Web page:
The next one I heard while I was watching last week's Everwood. (Do you watch this show? What? Seriously? Okay. Go listen to 'Big Country', THEN watch the episode of Everwood where Amy Abbott goes all "Okay, you know what, I'm gonna take a second and wait for you to provide some type of explanation as to why this HOOKER THONG is in your couch cushion" on Ephram. (It's a family show, really!) Done? Excellent.) So Andy and Ephram are sitting in the living room at the end of the show, all significant and father-son-like, and there's this piano in the background and a very earnest-voiced man singing that he is the luckiest. Lucky! It's a theme! As soon as the significance and earnestness tapered off into "Produced by Greg Berlanti", I ran upstairs to Google Everwood soundtracks and AHA! 'The Luckiest' by Ben Folds. Recently I've discovered that I am not a Ben Folds Five fan, but an emerging and enthusiastic Ben Folds By Himself fan. Love this song! Again, any song where a guy is singing about how much he loves someone is sure to turn me into a puddle (see: "What Hurts The Most"), but STILL. So earnest! So significant! So... dripping with MEANINGFULNESS. People, I am nothing if not a sentimental drip.

And speaking of TV shows, I found my next song on a recent episode of Scrubs. (And if you haven't seen Scrubs, you are officially not allowed to read my website. SERIOUSLY? WHAT HAVE YOU BEEN DOING WITH YOUR FREE TIME?) So at the end Carla and Turk are celebrating getting pregnant and a song is playing and everyone is hugging and Phillip and I look at each other and say: "Is that a CHRISTIAN song? On Scrubs?!" We are not used to our secular and spiritual worlds colliding in any way. But what other kind of song uses the phrase "I lift up my hands and I worship"? But it was kind of a cool song so I rushed upstairs to consult Google and now I have 'All The Words' by Kutless on my new playlist. I have never heard of Kutless. If you ask me, that's a pretty dumb band name. (I just checked them out on iTunes. Apparently? Very popular. Oops.) I'm fairly clueless when it comes to Christian music anyway, seeing as how I find most of it unlistenable. That's not very nice, is it, especially as that is also how I would characterize most of what plays on MTV's countdown show. Which I totally don't watch, of course. And this song isn't that special. It sounds a lot like one of the other Christian songs I like, 'Spoken For' by MercyMe. Power chords, a boy with a clear voice, words that make me happy. But I just like it. I like how Scrubs used it. I like what it's about. It made me actually look up the Christian station on my radio in the car. I promptly switched to the country station, but the point is, I TRIED.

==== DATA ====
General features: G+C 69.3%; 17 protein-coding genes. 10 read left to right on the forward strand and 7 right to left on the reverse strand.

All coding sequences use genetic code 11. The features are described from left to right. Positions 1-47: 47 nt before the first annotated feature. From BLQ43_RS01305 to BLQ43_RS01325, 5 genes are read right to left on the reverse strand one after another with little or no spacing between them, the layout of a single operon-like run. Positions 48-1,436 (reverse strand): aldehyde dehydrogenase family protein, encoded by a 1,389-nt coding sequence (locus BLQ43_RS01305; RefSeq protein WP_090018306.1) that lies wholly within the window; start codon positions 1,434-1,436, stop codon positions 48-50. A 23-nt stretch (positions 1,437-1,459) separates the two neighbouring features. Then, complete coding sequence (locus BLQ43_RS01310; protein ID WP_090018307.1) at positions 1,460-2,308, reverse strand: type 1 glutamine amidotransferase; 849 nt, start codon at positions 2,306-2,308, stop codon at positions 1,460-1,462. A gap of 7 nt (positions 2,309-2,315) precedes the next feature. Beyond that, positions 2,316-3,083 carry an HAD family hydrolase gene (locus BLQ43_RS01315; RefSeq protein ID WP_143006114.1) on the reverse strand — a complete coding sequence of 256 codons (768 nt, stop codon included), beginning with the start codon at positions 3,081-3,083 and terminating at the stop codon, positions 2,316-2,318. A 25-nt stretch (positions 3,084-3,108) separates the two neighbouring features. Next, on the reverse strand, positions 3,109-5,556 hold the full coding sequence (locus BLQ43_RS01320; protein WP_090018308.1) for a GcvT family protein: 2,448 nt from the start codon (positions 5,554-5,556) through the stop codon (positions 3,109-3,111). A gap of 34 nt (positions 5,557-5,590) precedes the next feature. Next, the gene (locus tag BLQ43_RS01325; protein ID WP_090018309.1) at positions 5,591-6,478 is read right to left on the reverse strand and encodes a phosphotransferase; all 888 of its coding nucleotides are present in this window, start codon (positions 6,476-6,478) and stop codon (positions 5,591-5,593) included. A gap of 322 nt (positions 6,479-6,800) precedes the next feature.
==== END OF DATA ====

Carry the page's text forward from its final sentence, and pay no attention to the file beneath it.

So if you have discovered any awesome songs via a television show lately, or came across them the way normal people do, let me know. It's been a long time since I heard anything new. I've forgotten that I used to be someone who spent half her rent money at the used CD store.

It's YOUR LOSS, ThisCompany

The bad news: the data server is down in my office which pretty much FORCES me to surf the internet all day.

The worse news: Bloglines is down too! NOW what am I supposed to do? Actually TYPE IN blog addresses? YEAH RIGHT.

Instead I am going to tell you about my interview. Let's call this entry: How Not To Conduct An Interview In Such A Manner That Your Interviewee Will Lambaste You On Her Personal Website. (With special thanks to the much more famous Maggie Cheung who prevents potential employers from ever finding this website.)

1. Be on time.